Tesla has maxed out what its current batteries can do

More electrons, please
More electrons, please
Image: AP Photo/Mark Schiefelbein
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Tesla says it has built the fastest production car in the world powered by one of its most potent electric batteries. Yet it won’t be enough to power a new generation of mass market electric vehicles.

Tesla’s CEO Elon Musk said Tuesday (Aug. 23) that an expanded 100-kilowatt-hour battery pack can propel Tesla’s cars to 60 miles per hour in just 2.5 seconds. The optional feature will make Tesla’s souped-up Model S and Model X reportedly faster than any production car besides the two-seater, million-dollar models by Porsche and Ferrari (Tesla’s 5-seat models will sell for around $134,500). It also extends the cars’ range by 20% to 300 miles (483 KM), slightly short of a trip from San Francisco to Los Angeles.

“For the first time, the world’s fastest production car is electric,” said Musk. “This really sends message to the public that sustainable transport is the future.”

The expanded battery pack takes Tesla to the edge of its current technology. “Within the current cell geometry and chemistry, this is quite close to the theoretical limit,” said Musk on a call today (Aug. 23). Engineers have redesigned the software, cooling, electronics and cell layout to fit more power into the same battery pack, akin to ”stuffing 11 pounds into a ten-pound bag,” said Musk. “It gets exponentially harder to increase the energy density.”

Tesla plans to produce about 200 of the enhanced packs per week, enough to power about 10% of total vehicle production volume. The packs are available as a $10,000 upgrade for current Tesla owners.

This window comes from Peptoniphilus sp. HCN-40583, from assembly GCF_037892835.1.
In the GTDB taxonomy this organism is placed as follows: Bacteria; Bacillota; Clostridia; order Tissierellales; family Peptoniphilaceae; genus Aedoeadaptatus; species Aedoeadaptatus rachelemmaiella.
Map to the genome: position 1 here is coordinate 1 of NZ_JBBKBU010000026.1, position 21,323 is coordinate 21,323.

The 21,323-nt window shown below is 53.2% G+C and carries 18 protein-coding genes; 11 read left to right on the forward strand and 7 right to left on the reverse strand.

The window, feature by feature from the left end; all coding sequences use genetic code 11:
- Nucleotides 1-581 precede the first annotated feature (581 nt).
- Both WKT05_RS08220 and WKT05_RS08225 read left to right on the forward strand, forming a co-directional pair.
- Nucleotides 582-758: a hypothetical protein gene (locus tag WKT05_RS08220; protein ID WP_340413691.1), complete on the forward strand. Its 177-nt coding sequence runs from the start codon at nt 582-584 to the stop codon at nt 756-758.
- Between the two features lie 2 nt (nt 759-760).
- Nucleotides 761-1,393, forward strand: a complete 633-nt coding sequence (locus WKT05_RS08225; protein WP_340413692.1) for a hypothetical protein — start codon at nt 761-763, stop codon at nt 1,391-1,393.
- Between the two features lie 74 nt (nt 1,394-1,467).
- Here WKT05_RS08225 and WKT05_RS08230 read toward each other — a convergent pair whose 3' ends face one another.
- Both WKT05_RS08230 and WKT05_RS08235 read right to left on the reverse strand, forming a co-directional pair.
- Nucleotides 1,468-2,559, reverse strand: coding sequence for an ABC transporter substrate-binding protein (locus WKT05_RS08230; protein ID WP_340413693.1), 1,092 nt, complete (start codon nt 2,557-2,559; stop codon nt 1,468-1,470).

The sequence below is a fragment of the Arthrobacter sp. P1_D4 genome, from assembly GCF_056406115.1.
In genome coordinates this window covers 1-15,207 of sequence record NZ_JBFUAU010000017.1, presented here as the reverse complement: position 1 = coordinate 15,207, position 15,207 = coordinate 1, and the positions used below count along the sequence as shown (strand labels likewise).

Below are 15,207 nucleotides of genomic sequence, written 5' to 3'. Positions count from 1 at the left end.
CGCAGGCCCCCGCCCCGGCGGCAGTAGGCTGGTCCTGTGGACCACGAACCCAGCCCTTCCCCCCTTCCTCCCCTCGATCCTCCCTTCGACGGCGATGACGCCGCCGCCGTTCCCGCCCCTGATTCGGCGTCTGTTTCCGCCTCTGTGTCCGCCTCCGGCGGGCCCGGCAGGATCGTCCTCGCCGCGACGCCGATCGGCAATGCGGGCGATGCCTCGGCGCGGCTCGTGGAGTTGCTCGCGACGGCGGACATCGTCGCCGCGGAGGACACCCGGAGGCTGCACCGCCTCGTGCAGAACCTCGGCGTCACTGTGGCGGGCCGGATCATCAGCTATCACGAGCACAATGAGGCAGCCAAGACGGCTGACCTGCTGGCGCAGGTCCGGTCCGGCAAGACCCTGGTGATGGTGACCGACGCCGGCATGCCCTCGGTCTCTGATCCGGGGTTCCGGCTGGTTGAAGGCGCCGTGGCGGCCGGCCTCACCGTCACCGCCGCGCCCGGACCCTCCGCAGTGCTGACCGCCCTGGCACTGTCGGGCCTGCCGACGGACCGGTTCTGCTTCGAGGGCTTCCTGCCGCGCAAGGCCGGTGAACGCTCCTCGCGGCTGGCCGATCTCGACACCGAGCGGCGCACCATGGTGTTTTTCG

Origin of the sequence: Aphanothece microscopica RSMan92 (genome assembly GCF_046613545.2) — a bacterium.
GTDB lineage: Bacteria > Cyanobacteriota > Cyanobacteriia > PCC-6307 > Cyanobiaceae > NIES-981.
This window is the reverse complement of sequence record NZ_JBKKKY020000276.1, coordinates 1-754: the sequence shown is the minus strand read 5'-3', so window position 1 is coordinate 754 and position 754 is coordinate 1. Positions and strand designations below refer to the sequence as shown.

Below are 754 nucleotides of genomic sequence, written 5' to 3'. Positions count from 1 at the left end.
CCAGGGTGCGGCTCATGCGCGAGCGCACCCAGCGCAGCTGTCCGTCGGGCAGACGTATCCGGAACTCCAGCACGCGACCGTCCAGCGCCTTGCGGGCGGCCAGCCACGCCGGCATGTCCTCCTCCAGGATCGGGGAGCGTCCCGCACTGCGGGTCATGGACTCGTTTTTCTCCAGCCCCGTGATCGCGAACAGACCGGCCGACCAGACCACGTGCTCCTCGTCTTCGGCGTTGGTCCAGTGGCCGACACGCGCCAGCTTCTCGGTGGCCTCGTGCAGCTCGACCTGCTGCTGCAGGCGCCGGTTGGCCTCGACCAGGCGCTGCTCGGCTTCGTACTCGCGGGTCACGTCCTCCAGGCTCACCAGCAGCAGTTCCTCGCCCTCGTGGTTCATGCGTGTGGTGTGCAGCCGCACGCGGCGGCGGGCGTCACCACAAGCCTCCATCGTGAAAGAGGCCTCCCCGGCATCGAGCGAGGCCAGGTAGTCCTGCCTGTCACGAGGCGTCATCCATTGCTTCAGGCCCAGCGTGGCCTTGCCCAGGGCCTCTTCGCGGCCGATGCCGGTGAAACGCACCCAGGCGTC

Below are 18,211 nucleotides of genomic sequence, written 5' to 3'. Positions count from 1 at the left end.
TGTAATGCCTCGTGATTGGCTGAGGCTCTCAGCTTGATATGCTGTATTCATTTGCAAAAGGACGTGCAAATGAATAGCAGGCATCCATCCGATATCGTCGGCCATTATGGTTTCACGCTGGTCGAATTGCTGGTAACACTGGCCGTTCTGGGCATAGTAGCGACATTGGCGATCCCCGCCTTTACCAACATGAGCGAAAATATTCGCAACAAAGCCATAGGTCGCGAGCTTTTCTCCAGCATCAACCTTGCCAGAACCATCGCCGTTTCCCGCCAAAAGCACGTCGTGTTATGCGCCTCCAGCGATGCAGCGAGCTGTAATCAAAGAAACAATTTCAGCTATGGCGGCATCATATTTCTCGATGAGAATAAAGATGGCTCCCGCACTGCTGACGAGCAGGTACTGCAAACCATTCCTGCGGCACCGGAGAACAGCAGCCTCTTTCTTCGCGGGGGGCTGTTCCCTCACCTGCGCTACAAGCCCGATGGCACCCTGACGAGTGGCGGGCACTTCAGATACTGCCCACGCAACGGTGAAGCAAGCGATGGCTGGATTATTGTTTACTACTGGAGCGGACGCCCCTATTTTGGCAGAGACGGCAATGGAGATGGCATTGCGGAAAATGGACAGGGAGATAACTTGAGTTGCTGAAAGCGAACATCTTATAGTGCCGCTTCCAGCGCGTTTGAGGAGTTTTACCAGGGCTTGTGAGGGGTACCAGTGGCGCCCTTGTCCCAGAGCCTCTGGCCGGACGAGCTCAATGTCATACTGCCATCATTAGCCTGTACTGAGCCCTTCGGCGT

To gain future improvements, the company must rethink the architecture and chemistry of its batteries. That task falls to the Gigafactory, the sprawling battery manufacturing plant Tesla has built with Panasonic in the Nevada desert. Fresh battery cells and packs should start rolling off assembly lines in late 2016. The new cell dimensions, along with advances in pack design and chemistry, are designed to achieve higher energy density at lower prices.

That’s key to competing with new entrants such as GM’s upcoming Chevrolet Bolt EV launched later this year. Karl Brauer, senior analyst at Kelley Blue Book, said Tesla’s latest announcements have done little to prove it can beat out incumbent car markers at selling a mass-market vehicles.

“What Musk is really doing is highlighting an evolution that all batteries will go through and will be available to all car companies,” said Brauer in an interview. He fears engineering work on the upgraded battery just served to distract Tesla from improving its financial position. “It would be really fabulous if Elon came up with a path to profitability,” he said.